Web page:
Politics

Left-Wing Writer Max Blumenthal Helped Craft Hillary’s ‘Youtube Video’ Benghazi Explanation

Left-wing writer Max Blumenthal helped inspire Hillary Clinton’s debunked talking point that an obscure YouTube movie called “Innocence of Muslims” was responsible for the deadly terrorist attack on the U.S. consulate in Benghazi, Libya in 2012.

The son of Clinton’s longtime political adviser and informal Libya consultant, Max Blumenthal pushed his conspiratorial theories onto the secretary of state in the hours after Ambassador Chris Stevens and three others were killed.

The Daily Caller reported in December that Hillary Clinton received the “Youtube video” talking points before the rest of the Obama administration. Clinton was the first administration official to suggest that the violence in Benghazi was caused by spontaneous reaction to the anti-Muslim video, rather than by a terrorist group affiliated with al-Qaida.

Clinton first mentioned the video publicly on the morning of Sept. 13, 2012. Obama’s White House speechwriter Ben Rhodes, an NYU-educated fiction writer who was initially blamed for crafting the talking points, didn’t mention the video until Sept. 14, when he sent around a memo preparing Susan Rice and others for Sunday-show appearances to discuss the attack.

Now we know that Hillary became aware of the video on Sept. 12, the day after the attack, through her political adviser Sidney Blumenthal — Max Blumenthal’s father.

Sidney Blumenthal served as the Clintons’ political hatchet man during the Monica Lewinsky scandal, helping to tar Lewinsky’s credibility. He served as Hillary’s anti-Obama hatchet man during the 2008 Democratic primary, which was why David Axelrod and other Obama officials denied him an official State Department adviser job under Clinton.

So Blumenthal acted as an informal adviser to Clinton, citing his own personal sources and unclassified information to feed Clinton 25 memos on Libya during Clinton’s disastrous military intervention in the country.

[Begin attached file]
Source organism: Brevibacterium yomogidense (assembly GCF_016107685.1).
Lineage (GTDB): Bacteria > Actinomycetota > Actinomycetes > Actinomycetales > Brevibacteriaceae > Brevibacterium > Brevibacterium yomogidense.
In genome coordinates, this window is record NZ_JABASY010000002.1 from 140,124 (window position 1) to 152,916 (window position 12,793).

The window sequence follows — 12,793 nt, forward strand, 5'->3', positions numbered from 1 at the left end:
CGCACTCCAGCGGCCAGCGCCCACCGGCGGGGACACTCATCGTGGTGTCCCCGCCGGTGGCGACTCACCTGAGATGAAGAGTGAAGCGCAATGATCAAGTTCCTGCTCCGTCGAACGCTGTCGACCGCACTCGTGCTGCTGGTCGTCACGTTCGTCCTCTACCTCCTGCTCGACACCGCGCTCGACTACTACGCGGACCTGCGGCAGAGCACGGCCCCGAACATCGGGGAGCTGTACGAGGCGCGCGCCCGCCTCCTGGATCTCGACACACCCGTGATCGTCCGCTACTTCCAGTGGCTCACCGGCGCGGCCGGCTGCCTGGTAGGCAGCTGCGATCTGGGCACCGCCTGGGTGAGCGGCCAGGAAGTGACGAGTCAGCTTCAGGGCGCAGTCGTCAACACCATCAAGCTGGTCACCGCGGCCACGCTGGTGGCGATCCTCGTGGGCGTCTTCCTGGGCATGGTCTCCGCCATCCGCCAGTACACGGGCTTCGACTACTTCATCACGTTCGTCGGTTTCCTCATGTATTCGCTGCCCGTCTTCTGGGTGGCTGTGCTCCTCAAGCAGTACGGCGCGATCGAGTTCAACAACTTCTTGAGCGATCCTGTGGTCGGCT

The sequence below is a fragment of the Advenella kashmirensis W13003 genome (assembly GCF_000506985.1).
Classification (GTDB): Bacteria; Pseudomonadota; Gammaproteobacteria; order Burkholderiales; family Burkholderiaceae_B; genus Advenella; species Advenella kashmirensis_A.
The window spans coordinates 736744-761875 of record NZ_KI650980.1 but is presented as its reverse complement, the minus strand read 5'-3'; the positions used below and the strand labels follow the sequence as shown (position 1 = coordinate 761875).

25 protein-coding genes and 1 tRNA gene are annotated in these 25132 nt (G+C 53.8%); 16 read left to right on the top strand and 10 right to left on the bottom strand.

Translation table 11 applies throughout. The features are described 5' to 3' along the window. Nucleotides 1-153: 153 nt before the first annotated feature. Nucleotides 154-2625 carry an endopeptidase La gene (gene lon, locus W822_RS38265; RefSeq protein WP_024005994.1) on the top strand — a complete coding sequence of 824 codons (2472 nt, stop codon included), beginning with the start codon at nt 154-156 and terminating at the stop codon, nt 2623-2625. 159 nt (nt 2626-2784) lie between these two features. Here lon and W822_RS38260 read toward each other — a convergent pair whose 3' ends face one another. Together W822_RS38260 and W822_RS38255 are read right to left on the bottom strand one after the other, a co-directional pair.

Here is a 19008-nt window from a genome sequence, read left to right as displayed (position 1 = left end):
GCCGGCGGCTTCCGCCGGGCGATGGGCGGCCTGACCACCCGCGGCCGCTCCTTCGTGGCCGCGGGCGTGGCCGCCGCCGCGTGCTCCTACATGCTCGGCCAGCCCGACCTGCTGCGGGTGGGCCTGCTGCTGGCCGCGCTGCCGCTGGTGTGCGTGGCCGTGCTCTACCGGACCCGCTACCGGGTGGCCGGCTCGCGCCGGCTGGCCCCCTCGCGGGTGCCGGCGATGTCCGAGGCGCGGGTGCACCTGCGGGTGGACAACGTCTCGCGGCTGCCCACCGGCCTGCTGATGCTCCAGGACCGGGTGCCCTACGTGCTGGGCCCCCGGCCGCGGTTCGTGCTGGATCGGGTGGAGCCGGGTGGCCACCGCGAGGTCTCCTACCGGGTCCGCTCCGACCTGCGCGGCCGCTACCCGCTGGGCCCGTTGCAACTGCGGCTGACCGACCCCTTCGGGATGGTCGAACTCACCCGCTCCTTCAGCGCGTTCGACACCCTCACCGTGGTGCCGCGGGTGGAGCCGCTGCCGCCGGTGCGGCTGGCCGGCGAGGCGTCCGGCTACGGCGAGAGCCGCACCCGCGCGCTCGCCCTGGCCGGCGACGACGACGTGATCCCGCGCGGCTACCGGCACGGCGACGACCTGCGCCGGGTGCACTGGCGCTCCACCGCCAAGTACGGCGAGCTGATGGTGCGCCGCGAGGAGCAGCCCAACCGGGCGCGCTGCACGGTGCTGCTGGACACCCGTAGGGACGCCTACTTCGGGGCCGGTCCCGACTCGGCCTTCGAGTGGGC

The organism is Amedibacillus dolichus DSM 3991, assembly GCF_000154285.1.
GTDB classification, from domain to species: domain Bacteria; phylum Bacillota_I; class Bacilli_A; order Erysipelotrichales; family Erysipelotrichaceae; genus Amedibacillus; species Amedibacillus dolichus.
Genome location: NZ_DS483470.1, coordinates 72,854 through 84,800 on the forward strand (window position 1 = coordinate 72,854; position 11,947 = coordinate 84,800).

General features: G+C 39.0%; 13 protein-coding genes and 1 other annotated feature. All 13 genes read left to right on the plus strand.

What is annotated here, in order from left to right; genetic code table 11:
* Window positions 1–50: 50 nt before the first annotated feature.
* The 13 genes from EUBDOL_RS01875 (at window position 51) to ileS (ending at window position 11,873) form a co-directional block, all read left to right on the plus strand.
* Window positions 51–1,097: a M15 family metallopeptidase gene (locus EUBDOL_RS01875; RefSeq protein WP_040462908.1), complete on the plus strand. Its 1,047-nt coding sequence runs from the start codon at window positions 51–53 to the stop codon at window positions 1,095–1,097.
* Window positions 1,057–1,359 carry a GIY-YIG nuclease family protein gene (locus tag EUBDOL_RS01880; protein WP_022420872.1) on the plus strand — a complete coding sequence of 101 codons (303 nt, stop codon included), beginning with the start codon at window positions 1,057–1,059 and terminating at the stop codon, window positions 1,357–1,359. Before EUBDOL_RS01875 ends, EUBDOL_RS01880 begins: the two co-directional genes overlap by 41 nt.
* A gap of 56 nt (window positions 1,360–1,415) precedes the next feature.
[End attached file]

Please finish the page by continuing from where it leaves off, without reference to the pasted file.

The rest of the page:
In the hours after the deadly terrorist attack on Clinton’s consulate, Sidney Blumenthal rushed political guidance to the secretary.

“During the afternoon of September 11, 2012 new interim President of Libya Mohammed Yussef el Magariaf spoke in private with senior advisors, including the members of the Libyan Muslim Brotherhood, to discuss the attacks by demonstrators on U.S. missions in Tripoli and Benghazi,” Blumenthal reported to Clinton in a memo dated Sept. 12 at 12:50 a.m.

“During this session, a senior security officer told Magariaf that the attacks on that day were inspired by what many devout Libyans viewed as a sacrilegious internet video on the prophet Mohammed originating in America. The Libyan attacks were also inspired by and linked to an attack on the U.S. mission the same day,” Blumenthal said.

At 2:11 p.m. on Sept. 12, Hillary Clinton personally forwarded a link to an article about “Innocence of Muslims” to a colleague. That article was posted on MaxBlumenthal.com, and was written by Sidney Blumenthal’s son Max, who is now the senior writer for the far-left website AlterNet.

Max Blumenthal’s article was entitled “Meet the Right-Wing Extremist Behind Anti-Muslim Film That Sparked Deadly Riots.” In the piece, he implicated anti-Muslim activist Steve Klein as a consultant on the Hollywood-produced film.

“Pls print,” Hillary Clinton wrote to her colleague, referring to Max Blumenthal’s article.

Where did Hillary get the link from originally? That part is redacted.

Max Blumenthal spent that day feverishly promoting the obscure film’s role in the Benghazi violence.

He also appeared that day on Al-Jazeera English to discuss the YouTube video.

On Sept. 13, hours after Hillary Clinton first publicly acknowledged the video, Max Blumenthal published an article for The Guardian about the YouTube video, again focusing on Klein’s involvement.

Max Blumenthal was memorably confronted by the late Andrew Breitbart and Larry O’Connor at CPAC for smearing conservative filmmaker James O’Keefe as a racist. Breitbart accused Blumenthal of “fighting your father’s battles.”

Max Blumenthal’s highly-private email address was not located by press time. He did not return a request for comment on social media.

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